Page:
Greenville-Spartanburg employs "a number of consultants," Weston said,
including those who specialize in seeking new airlines or the expansion of
existing air service. Like Gibbs, they provide information that GSP
officials can use to make the airport here attractive to airlines.

But no one has been hired to specifically make calls or pitch GSP on the
airport's behalf.

And, anyone can pay for a study to make an airport look good.

"Sometimes (airlines) want to talk to yo.about your city and your community,
and they don't care about the numbers," said Bob Uhrich, director of air
service development at Savannah-Hilton Head International Airport.

"It's like, you're putting the numbers together and you're hoping they
agree. What yo.really want to do is to go in and tell the airlines something
they don't already know about your town: 'It looks like we're getting a new
factory, and their home office is in Dallas. That's why we need this.' Stuff
they don't know, that's what they want to know."

Seeking AirTran

Uhrich's point about using economic development as leverage in landing new
service or expanding existing service isn't lost on officials here. And it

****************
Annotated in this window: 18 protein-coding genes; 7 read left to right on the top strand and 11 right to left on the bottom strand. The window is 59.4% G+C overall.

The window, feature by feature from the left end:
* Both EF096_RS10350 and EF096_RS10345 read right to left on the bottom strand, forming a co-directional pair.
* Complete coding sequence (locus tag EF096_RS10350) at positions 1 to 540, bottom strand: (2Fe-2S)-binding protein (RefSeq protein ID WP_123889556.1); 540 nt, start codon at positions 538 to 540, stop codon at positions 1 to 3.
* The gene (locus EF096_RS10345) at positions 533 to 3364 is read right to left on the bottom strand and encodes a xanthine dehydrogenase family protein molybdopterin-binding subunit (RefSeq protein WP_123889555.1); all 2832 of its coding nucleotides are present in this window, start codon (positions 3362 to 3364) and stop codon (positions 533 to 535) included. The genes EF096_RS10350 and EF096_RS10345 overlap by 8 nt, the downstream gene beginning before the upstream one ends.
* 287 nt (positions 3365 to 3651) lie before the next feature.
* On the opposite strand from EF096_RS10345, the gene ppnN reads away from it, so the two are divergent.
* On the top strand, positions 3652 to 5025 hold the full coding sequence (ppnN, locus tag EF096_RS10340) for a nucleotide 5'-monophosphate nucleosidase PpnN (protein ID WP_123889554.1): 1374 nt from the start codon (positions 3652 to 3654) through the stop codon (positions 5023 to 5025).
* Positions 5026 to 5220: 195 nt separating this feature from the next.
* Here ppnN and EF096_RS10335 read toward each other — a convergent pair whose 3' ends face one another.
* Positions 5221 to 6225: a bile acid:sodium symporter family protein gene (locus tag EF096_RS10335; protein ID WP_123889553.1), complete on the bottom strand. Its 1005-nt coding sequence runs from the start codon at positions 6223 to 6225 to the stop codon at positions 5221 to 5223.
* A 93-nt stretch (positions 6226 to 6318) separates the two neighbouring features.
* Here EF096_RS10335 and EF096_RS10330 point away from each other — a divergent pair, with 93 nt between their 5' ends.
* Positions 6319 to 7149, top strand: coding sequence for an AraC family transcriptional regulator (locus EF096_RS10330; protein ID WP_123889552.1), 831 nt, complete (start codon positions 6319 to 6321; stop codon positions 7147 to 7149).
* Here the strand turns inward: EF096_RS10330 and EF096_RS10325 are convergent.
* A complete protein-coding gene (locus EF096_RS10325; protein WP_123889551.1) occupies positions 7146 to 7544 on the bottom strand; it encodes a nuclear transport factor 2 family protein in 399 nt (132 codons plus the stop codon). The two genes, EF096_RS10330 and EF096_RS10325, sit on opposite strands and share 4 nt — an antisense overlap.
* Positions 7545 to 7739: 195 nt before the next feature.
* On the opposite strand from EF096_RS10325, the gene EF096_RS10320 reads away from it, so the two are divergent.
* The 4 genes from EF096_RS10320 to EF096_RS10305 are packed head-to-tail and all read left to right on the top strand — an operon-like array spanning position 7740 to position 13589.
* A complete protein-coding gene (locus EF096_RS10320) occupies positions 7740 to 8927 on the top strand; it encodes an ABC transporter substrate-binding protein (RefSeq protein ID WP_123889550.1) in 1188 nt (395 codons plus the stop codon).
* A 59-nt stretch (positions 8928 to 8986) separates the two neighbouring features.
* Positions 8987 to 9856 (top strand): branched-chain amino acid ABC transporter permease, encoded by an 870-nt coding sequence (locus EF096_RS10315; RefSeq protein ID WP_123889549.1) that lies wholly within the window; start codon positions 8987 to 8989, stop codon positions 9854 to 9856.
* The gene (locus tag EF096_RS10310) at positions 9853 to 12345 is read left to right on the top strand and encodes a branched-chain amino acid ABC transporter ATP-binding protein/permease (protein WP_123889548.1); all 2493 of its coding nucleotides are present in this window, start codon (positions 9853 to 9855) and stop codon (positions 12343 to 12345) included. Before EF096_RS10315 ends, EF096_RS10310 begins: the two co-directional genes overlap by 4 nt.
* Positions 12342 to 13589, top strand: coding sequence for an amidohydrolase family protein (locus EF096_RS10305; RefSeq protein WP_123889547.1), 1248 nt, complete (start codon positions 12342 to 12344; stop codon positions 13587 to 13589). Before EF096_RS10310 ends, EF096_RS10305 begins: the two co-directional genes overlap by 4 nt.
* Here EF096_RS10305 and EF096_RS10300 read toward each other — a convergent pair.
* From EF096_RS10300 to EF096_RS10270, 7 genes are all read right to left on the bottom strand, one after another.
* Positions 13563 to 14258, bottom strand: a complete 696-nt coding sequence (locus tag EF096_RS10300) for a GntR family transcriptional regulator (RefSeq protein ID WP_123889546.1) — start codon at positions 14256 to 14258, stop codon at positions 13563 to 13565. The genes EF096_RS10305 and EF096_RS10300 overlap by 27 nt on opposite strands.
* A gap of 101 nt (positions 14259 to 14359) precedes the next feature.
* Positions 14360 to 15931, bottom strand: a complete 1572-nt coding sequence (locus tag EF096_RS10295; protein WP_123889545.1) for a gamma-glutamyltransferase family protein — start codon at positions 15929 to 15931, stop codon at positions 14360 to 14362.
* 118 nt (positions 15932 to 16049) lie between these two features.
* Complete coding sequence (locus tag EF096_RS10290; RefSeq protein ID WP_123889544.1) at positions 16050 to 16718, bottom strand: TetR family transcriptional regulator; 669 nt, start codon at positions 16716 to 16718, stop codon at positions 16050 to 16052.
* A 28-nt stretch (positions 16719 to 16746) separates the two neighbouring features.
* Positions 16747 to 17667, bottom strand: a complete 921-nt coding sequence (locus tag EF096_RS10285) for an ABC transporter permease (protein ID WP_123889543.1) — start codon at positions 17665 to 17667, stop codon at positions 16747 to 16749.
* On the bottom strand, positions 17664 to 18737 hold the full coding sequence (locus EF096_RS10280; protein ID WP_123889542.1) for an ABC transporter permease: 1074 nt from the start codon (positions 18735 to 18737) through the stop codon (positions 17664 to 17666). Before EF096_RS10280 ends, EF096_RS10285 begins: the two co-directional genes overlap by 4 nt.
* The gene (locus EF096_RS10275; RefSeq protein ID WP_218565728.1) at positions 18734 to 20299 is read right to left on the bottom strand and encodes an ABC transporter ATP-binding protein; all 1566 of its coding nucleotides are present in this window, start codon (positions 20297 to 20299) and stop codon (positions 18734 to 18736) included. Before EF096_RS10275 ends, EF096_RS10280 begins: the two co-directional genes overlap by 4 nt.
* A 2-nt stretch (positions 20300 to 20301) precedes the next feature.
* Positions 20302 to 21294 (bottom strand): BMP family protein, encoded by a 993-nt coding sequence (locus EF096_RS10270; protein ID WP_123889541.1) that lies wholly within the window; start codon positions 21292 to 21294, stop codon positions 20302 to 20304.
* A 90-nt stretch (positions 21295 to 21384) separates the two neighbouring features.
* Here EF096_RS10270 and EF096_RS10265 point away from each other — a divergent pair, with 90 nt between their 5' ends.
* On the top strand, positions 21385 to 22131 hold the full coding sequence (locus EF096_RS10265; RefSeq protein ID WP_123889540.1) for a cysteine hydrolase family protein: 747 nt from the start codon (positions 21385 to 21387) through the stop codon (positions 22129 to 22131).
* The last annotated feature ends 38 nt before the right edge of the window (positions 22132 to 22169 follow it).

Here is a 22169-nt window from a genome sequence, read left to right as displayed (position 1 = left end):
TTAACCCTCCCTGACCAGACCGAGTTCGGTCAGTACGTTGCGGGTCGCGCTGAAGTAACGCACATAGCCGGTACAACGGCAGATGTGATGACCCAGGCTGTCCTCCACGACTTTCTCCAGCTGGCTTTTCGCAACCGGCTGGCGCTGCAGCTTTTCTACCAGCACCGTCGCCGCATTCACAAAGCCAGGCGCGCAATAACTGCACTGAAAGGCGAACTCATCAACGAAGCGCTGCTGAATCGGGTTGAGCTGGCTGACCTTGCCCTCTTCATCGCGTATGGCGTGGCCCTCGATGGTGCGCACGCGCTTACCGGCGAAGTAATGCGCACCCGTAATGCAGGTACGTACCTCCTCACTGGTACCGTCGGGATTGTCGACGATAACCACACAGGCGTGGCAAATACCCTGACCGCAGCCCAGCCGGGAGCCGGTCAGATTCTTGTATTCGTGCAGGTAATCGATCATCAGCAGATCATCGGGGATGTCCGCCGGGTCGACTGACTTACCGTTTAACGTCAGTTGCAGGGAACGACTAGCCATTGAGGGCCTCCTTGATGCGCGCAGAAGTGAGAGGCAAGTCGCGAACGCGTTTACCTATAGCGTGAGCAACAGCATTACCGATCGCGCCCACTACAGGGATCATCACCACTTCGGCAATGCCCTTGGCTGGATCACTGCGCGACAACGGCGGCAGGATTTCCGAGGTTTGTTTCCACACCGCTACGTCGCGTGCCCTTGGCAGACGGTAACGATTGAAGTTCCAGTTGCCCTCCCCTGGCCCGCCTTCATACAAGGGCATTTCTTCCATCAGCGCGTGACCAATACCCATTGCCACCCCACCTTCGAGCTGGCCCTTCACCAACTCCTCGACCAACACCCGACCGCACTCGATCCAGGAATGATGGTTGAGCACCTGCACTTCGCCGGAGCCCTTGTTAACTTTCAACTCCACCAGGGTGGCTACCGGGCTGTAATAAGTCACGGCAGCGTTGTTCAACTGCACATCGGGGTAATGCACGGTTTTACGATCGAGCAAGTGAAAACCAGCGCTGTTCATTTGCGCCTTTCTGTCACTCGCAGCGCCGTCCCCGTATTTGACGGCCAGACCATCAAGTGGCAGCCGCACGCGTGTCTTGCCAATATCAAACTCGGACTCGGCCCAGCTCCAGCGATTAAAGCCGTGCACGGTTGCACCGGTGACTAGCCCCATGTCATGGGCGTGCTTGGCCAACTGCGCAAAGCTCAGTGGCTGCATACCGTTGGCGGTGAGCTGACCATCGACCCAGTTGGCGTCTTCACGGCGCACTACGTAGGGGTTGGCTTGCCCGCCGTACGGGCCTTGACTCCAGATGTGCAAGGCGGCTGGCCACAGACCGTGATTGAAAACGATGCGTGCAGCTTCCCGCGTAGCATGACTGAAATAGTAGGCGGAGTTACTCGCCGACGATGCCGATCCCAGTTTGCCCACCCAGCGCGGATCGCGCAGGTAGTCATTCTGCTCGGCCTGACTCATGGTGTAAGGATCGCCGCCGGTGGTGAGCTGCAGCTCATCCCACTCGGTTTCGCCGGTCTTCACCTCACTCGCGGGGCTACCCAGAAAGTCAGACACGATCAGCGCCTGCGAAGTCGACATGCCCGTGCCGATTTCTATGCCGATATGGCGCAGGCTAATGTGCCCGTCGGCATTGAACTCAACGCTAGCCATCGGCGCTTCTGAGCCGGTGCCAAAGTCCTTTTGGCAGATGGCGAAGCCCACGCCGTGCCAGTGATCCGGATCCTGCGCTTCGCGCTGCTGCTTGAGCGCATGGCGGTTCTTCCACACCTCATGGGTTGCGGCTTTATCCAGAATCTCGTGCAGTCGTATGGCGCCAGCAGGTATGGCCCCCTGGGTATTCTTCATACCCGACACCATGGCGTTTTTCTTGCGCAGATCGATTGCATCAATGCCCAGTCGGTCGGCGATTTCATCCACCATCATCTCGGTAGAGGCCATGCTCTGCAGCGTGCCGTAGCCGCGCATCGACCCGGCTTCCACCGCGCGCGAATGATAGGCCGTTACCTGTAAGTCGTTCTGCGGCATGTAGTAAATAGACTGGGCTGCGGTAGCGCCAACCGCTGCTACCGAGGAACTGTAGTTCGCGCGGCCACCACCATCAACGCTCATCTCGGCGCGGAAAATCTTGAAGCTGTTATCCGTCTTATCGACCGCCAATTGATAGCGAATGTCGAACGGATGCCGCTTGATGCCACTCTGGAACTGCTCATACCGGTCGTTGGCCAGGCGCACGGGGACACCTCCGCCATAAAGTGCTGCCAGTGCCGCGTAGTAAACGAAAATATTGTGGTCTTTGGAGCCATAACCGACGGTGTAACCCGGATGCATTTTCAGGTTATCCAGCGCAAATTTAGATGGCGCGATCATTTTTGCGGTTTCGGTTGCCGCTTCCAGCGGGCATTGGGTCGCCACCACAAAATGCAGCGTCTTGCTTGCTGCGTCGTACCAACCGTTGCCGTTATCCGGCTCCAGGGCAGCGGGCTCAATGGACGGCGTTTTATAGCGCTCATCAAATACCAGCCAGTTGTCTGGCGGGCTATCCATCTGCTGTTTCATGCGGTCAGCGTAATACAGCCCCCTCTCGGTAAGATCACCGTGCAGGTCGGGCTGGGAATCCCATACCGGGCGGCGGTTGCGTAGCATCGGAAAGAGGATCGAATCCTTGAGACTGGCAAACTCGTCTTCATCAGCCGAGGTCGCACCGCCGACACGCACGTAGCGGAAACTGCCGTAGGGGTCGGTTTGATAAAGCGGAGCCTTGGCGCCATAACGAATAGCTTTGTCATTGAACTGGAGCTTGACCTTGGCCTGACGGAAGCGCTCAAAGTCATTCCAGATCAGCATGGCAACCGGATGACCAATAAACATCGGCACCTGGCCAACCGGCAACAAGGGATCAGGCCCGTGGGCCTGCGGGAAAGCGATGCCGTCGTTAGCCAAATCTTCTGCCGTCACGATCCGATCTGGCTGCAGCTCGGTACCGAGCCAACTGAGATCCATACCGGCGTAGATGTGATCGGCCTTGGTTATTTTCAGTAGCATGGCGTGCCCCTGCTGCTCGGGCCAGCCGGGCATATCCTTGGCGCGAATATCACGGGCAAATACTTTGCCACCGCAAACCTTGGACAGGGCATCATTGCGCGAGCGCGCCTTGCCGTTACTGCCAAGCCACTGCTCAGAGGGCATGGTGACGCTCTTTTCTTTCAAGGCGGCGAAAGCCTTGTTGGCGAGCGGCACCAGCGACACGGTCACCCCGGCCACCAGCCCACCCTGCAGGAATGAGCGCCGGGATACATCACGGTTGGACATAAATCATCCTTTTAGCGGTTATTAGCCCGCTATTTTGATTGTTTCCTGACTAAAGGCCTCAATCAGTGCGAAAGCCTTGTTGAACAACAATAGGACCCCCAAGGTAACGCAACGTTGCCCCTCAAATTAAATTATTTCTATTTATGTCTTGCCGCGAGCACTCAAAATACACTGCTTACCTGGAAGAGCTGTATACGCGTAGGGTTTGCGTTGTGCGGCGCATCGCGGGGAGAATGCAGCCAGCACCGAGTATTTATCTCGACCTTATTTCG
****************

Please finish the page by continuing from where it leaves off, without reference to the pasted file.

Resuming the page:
works both ways.

While GSP officials realize that dealmakers try to keep economic development
projects close to their vest, "The airport needs to be at the table. That
way, we can go to an existing or new air carrier and say, 'This is a
business that needs your service,' " Weston said at a transportation summit
last month.

Such interaction has happened, though it's usually on a project-specific
basis, said Carter Smith, chief executive officer of the Spartanburg County
Economic Development Corp.

"If we knew that on the way in, that (a business prospect) would need
traffic to a specific area, we would contact the airport: 'Do we have
service to that airport? If not, what's the possibility of that of achieving
a gate at that one?' " Smith said.

In terms of total number of passengers, GSP and Savannah are about the same

However, the low-fare carrier AirTran services Savannah-Hilton Head, while
GSP has tried (unsuccessfully) to land that airline.

Savannah won AirTran service in the mid-1990s, when the company was called
ValuJet. ValuJet held a contest to choose which city it would add to its
list, and Uhrich says Savannah basically stuffed the ballot box.

AirTran, which has its major hub in Atlanta and is the second-largest
carrier there under Delta, recently held another sweepstakes.

Online voters chose Sky Harbor International Airport in Phoenix as the next
city the airline should add.

Out of about 50 potential cities voters could choose from,